After a decisive win in last week’s general election, Prime Minister Boris Johnson will now push on with his plans to ‘get Brexit done’ but it’s the Government’s proposed ‘Green Brexit’ which Ward Hadaway’s planning team is advising developers to start preparing for.
Although the Environment Bill is still a while off becoming law, developers up and down the country should already be thinking about the implications the proposed mandatory Biodiversity Net Gain (BNG) of 10% will have on future developments.
That’s the advice given to clients of Ward Hadaway after the Government announced plans that it will make BNG mandatory for every site and currently, every type of planning permission to incentivise the enhancement of habitats on site or locally.
Although the proposals require a 10% BNG, the Government has talked about introducing some exemptions for permitted developments and householder applications as well as an exemption for certain brownfield and small sites, but those exemptions will be included in the secondary legislation that is not yet available. The Government has been clear that BNG will not apply in the same way to nationally significant infrastructure projects although other proposals for net gain are being explored.
Long-term protection of habitats is encouraged as any works a developer proposes to undertake to increase the biodiversity value may only be taken into account if maintenance for a minimum of 30 years has been secured. If 10% BNG can’t be achieved by on-site improvements, there are opportunities for off-site improvements through financial contributions in a section 106 Agreement or the purchasing of ‘biodiversity credits.’
As is currently the position, changes to biodiversity are to be measured by The Defra Biodiversity Metric which considers habitat type, condition and size of habitat, strategic significance and connectivity and is translated by the metric into a number of biodiversity units. Interpretation of the updated Biodiversity Metric is likely to require the involvement of a specialist ecologist.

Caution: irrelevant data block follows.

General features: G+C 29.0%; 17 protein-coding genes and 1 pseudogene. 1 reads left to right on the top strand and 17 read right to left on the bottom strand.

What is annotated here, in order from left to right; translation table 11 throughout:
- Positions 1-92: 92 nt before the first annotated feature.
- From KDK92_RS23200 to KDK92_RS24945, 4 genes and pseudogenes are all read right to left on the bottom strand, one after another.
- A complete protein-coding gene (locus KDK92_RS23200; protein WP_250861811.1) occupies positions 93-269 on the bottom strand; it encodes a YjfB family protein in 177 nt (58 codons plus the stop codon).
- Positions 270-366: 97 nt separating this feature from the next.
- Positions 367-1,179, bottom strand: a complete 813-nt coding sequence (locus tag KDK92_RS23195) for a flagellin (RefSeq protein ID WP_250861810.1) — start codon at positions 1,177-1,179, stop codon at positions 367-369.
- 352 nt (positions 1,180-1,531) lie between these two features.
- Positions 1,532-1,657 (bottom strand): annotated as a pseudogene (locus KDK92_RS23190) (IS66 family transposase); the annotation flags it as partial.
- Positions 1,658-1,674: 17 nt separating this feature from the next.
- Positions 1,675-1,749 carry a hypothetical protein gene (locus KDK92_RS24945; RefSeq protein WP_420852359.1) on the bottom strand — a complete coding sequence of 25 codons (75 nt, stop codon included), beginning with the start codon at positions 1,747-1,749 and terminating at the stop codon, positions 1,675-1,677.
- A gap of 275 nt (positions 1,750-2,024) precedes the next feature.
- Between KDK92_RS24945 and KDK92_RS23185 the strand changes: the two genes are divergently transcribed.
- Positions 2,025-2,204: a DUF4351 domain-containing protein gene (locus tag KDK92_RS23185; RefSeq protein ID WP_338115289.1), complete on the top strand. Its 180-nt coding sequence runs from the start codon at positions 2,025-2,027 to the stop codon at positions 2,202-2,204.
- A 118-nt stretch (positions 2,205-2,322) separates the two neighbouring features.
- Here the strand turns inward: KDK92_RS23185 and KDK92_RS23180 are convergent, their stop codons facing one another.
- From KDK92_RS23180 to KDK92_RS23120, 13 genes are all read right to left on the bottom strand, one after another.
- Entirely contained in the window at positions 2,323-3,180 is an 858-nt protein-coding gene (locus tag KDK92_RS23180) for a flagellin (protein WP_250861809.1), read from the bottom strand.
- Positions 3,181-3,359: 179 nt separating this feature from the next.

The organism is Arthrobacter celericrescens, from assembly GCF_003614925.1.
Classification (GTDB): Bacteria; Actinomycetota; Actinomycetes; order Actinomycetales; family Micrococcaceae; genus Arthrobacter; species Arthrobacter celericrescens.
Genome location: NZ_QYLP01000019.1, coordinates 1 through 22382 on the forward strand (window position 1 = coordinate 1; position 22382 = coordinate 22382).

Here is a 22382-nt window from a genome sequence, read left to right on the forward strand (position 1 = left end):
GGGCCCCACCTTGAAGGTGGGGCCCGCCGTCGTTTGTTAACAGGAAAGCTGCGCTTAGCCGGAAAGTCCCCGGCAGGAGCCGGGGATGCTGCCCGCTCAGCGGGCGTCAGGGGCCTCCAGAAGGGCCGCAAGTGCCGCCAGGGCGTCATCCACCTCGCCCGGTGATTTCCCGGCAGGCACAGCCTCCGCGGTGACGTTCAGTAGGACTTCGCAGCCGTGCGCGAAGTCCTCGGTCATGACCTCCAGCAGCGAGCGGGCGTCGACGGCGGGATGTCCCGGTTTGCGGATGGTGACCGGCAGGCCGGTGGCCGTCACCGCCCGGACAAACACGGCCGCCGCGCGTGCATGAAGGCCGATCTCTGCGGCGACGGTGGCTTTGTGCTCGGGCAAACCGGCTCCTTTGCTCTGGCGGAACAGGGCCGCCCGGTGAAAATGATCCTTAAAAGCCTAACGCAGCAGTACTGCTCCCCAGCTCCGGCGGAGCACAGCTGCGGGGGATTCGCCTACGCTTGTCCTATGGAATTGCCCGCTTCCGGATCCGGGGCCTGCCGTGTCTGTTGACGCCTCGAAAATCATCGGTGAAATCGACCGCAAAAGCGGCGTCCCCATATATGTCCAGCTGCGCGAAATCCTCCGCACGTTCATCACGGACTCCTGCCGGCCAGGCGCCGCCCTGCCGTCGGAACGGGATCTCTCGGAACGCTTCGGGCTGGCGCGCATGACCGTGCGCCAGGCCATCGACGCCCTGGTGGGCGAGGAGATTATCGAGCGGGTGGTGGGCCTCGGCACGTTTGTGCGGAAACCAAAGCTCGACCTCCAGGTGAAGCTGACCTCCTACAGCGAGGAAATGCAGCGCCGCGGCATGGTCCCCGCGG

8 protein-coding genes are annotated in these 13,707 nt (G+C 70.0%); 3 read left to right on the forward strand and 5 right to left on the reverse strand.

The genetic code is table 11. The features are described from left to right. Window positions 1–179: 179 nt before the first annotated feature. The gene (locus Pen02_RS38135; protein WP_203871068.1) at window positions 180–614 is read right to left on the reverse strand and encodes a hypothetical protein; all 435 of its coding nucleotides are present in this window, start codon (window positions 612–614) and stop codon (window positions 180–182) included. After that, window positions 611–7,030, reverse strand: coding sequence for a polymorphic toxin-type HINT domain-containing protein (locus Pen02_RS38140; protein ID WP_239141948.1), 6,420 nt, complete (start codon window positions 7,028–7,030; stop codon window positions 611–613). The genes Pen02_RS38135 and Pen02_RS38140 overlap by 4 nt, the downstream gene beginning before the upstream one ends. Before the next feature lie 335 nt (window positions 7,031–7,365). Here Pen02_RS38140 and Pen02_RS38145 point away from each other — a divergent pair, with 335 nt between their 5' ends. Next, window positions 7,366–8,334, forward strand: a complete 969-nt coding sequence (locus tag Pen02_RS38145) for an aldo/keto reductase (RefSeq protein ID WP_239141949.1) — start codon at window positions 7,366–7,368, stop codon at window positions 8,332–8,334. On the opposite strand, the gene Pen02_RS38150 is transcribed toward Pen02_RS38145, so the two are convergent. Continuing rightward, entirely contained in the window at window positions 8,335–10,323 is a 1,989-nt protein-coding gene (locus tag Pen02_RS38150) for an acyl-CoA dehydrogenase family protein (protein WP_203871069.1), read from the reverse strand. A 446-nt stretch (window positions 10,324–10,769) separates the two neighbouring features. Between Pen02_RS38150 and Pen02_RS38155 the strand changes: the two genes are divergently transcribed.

For most, the concept of BNG will not be new, however its application has generally been confined to sites with high biodiversity value. The revised approach may be seen by developers and landowners as another constraint to development and there may be concerns within the industry that these plans may further delay the start of projects on site.
The implications for developers are more so for those sites with marginal viability while the impact for landowners may be greater as they are likely to receive a diminished land value due to increased planning/section 106 costs.
There are also resource implications for local planning authorities as Section 88 and schedule 15 of the draft Bill states that ‘development may not begin unless’, the developer has submitted a biodiversity gain plan and the local planning authority has approved the plan.
Melissa Flynn, an associate in Ward Hadaway’s Built Environment team, said: “There is expected to be a two-year transition period before the mandatory BNG comes into effect but we are already advising our developer clients to start factoring in the potential impact and costs of the biodiversity net gain moving forward, particularly where long term options are being negotiated.
“Consultation earlier this year also stated that although 10% will be mandatory, the Government encourages developers to voluntarily, wherever possible, go further to meet the needs of local planning policies.
“Like Brexit, there is a still a lot of uncertainty and until more legislation is available, we are unsure exactly how this will unfold but developers, landowners and local authorities can’t ignore these proposals.”